Book Notes: What FDR Could Have Done.

This weeks post is going to be short and sweet.  With our current recession showing more negative signs each week, I thought Chapter 15 had some useful advice for today’s leaders.  In this chapter, Mr. Folsom looks at some of the things FDR should have done to get the United States out of the Great Depression.  Two of those things stand out above the rest as useful for today.

Mr. Folsom spends Chapter 16 arguing when the Depression really ended.  From my own personal reading, I would have to argue that it ended sometime after the end of World War II.  However, that is a debate for another time.  Mr. Folsom argues pretty successfully that the Depression was still in full swing during FDR’s first two terms.  FDR radically changed our government, spent an incredible amount of money, and wasn’t able to get the United States out of the Depression.  So what should he have done, and what can this teach us about our own modern day recession?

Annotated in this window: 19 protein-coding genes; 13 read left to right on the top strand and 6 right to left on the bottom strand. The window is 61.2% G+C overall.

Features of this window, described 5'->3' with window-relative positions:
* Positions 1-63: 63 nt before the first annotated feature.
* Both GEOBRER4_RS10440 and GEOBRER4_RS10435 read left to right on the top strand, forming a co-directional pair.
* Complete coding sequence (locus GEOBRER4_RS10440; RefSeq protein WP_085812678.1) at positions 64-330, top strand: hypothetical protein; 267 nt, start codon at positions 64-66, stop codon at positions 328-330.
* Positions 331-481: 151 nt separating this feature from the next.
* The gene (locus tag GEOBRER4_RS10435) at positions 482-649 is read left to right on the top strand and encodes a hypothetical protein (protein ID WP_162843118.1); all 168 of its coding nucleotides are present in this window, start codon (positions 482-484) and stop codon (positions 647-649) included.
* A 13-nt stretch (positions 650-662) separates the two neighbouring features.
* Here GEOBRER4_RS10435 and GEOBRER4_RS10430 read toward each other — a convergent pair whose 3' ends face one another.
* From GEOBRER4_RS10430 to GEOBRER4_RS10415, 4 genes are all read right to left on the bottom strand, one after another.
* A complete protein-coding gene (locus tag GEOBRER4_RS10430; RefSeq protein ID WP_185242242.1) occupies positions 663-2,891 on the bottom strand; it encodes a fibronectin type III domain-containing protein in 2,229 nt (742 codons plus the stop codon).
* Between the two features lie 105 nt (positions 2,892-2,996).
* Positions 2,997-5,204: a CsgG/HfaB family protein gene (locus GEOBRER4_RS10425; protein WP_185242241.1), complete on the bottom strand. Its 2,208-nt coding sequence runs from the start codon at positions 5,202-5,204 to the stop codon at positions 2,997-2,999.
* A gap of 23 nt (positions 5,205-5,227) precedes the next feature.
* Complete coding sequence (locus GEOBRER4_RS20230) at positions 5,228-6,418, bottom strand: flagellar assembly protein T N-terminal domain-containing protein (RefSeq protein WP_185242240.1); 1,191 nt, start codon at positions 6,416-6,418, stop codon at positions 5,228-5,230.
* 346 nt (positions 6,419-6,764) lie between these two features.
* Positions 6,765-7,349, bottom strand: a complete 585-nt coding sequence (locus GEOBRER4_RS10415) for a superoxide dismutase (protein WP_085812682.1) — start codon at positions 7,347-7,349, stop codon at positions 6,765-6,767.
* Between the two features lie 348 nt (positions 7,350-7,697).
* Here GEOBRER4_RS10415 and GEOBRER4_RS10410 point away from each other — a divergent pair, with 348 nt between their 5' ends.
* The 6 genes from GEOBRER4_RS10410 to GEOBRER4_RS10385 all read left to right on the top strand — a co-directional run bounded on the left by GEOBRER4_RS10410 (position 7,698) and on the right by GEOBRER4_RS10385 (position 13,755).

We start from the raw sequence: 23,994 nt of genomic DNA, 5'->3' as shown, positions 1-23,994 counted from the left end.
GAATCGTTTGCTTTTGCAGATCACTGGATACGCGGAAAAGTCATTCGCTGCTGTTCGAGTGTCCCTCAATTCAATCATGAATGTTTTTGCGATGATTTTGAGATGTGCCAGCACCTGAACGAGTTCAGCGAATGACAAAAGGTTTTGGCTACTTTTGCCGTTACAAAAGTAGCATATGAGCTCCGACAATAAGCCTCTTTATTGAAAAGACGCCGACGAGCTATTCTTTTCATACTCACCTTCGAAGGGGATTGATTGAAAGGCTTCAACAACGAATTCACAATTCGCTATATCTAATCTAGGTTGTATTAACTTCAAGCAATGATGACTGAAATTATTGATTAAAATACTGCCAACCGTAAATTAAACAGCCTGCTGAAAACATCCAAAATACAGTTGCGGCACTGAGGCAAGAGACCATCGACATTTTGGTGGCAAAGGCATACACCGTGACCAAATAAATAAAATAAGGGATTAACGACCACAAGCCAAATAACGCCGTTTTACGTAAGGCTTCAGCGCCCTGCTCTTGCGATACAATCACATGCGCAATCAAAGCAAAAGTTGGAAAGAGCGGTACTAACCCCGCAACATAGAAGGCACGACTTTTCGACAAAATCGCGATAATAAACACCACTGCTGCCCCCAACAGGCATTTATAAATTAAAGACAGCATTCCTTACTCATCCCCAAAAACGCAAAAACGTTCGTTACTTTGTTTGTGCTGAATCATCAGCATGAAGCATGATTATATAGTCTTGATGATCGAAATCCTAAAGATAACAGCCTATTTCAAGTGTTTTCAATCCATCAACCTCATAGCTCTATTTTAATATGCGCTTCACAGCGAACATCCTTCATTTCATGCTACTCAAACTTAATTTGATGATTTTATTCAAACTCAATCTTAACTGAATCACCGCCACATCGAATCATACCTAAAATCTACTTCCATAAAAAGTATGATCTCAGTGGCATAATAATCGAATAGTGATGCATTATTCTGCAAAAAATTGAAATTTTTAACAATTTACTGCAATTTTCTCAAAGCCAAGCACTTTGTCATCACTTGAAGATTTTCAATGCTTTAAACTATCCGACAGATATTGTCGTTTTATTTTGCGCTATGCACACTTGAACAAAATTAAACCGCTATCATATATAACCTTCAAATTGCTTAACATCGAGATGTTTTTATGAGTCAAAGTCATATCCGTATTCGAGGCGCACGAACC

First, a 79 percent top tax rate was never going to spur growth.  Much like today, if we want business to expand we must let people keep more of their own pay checks.  In both cases, lower tax rates were (and are) required to get the economy going again.  FDR new this.  He even campaigned on it in saying,

“Taxes are paid in the sweat of every man who labors because they are a burden on production and are paid through production.  If those taxes are excessive, they are reflected in idle factories, in tax-sold farms, and in hordes of hungry people, tramping the streets and seeking jobs in vain.”

While things aren’t as bleak today, I think lowering taxes today will do as much for our economy as lowering them in FDR’s day.  When people keep more of their own money, they are able to spend it in wiser ways than the government can.

Secondly, FDR pledged to cut or “reduce the cost of current Federal Government operations by 25 percent”.  He also stated that anyone entering his cabinet must take a pledge to support the Democratic Parties attempt to reduce federal spending.  Obviously, once he entered office he ignored this.  However, he made excuses for it every year as we read early in the book.  That shows that FDR knew when he was running for election the first time, and when he was campaigning every year after that, that what voters wanted was a smaller federal government.

This holds true today.  We need to reduce our spending.  For every dollar the government spends, many dollars are pulled out of the private sector.  These two steps, reducing taxes and reducing the federal government, would greatly improve our economy today.  FDR knew it then, and we know it now.

For Next Week: Finish the book!